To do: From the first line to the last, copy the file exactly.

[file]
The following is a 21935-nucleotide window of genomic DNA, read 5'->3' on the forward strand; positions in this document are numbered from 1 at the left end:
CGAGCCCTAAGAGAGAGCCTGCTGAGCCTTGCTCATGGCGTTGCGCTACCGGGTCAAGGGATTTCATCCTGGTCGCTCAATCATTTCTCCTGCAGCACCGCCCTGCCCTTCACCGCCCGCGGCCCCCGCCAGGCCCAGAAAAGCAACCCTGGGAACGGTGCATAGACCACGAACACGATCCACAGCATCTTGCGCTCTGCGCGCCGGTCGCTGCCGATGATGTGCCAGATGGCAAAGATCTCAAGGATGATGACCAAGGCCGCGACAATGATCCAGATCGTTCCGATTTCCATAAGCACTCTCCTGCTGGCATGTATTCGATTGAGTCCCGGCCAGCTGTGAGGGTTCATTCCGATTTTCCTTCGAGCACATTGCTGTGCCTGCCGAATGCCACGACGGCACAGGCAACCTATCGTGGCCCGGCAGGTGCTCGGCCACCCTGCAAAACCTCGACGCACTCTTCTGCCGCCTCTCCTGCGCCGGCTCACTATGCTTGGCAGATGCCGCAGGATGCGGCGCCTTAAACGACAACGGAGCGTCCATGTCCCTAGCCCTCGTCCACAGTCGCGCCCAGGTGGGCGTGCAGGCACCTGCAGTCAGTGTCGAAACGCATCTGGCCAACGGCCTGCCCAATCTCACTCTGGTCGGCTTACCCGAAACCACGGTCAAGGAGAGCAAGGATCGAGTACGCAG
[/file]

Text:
The following is a 21935-nucleotide window of genomic DNA, read 5'->3' on the forward strand; positions in this document are numbered from 1 at the left end:
CGAGCCCTAAGAGAGAGCCTGCTGAGCCTTGCTCATGGCGTTGCGCTACCGGGTCAAGGGATTTCATCCTGGTCGCTCAATCATTTCTCCTGCAGCACCGCCCTGCCCTTCACCGCCCGCGGCCCCCGCCAGGCCCAGAAAAGCAACCCTGGGAACGGTGCATAGACCACGAACACGATCCACAGCATCTTGCGCTCTGCGCGCCGGTCGCTGCCGATGATGTGCCAGATGGCAAAGATCTCAAGGATGATGACCAAGGCCGCGACAATGATCCAGATCGTTCCGATTTCCATAAGCACTCTCCTGCTGGCATGTATTCGATTGAGTCCCGGCCAGCTGTGAGGGTTCATTCCGATTTTCCTTCGAGCACATTGCTGTGCCTGCCGAATGCCACGACGGCACAGGCAACCTATCGTGGCCCGGCAGGTGCTCGGCCACCCTGCAAAACCTCGACGCACTCTTCTGCCGCCTCTCCTGCGCCGGCTCACTATGCTTGGCAGATGCCGCAGGATGCGGCGCCTTAAACGACAACGGAGCGTCCATGTCCCTAGCCCTCGTCCACAGTCGCGCCCAGGTGGGCGTGCAGGCACCTGCAGTCAGTGTCGAAACGCATCTGGCCAACGGCCTGCCCAATCTCACTCTGGTCGGCTTACCCGAAACCACGGTCAAGGAGAGCAAGGATCGAGTACGCAG